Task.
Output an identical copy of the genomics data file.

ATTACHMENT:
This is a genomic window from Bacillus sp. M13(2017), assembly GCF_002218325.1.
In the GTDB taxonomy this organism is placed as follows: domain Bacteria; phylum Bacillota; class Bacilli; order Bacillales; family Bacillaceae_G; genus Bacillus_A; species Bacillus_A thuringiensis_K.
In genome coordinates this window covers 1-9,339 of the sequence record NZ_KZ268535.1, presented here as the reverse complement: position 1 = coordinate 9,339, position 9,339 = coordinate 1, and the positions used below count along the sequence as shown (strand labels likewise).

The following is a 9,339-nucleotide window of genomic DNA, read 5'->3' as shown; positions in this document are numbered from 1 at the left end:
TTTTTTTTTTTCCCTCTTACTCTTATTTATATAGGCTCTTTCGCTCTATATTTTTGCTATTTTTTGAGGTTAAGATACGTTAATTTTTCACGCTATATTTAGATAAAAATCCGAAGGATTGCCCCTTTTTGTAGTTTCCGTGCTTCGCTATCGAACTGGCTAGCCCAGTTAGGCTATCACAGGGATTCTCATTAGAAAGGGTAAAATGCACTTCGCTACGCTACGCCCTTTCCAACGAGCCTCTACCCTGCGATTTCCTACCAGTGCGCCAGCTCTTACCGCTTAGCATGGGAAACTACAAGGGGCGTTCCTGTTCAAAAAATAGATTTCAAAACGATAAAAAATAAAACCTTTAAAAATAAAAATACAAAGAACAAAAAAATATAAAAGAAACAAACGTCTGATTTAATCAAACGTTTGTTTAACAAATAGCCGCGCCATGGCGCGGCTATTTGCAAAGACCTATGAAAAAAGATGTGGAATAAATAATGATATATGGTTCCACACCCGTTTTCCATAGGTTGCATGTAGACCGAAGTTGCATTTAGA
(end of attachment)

This is a genomic window from Bacillus sp. M13(2017), assembly GCF_002218325.1.
In the GTDB taxonomy this organism is placed as follows: domain Bacteria; phylum Bacillota; class Bacilli; order Bacillales; family Bacillaceae_G; genus Bacillus_A; species Bacillus_A thuringiensis_K.
In genome coordinates this window covers 1-9,339 of the sequence record NZ_KZ268535.1, presented here as the reverse complement: position 1 = coordinate 9,339, position 9,339 = coordinate 1, and the positions used below count along the sequence as shown (strand labels likewise).

The following is a 9,339-nucleotide window of genomic DNA, read 5'->3' as shown; positions in this document are numbered from 1 at the left end:
TTTTTTTTTTTCCCTCTTACTCTTATTTATATAGGCTCTTTCGCTCTATATTTTTGCTATTTTTTGAGGTTAAGATACGTTAATTTTTCACGCTATATTTAGATAAAAATCCGAAGGATTGCCCCTTTTTGTAGTTTCCGTGCTTCGCTATCGAACTGGCTAGCCCAGTTAGGCTATCACAGGGATTCTCATTAGAAAGGGTAAAATGCACTTCGCTACGCTACGCCCTTTCCAACGAGCCTCTACCCTGCGATTTCCTACCAGTGCGCCAGCTCTTACCGCTTAGCATGGGAAACTACAAGGGGCGTTCCTGTTCAAAAAATAGATTTCAAAACGATAAAAAATAAAACCTTTAAAAATAAAAATACAAAGAACAAAAAAATATAAAAGAAACAAACGTCTGATTTAATCAAACGTTTGTTTAACAAATAGCCGCGCCATGGCGCGGCTATTTGCAAAGACCTATGAAAAAAGATGTGGAATAAATAATGATATATGGTTCCACACCCGTTTTCCATAGGTTGCATGTAGACCGAAGTTGCATTTAGA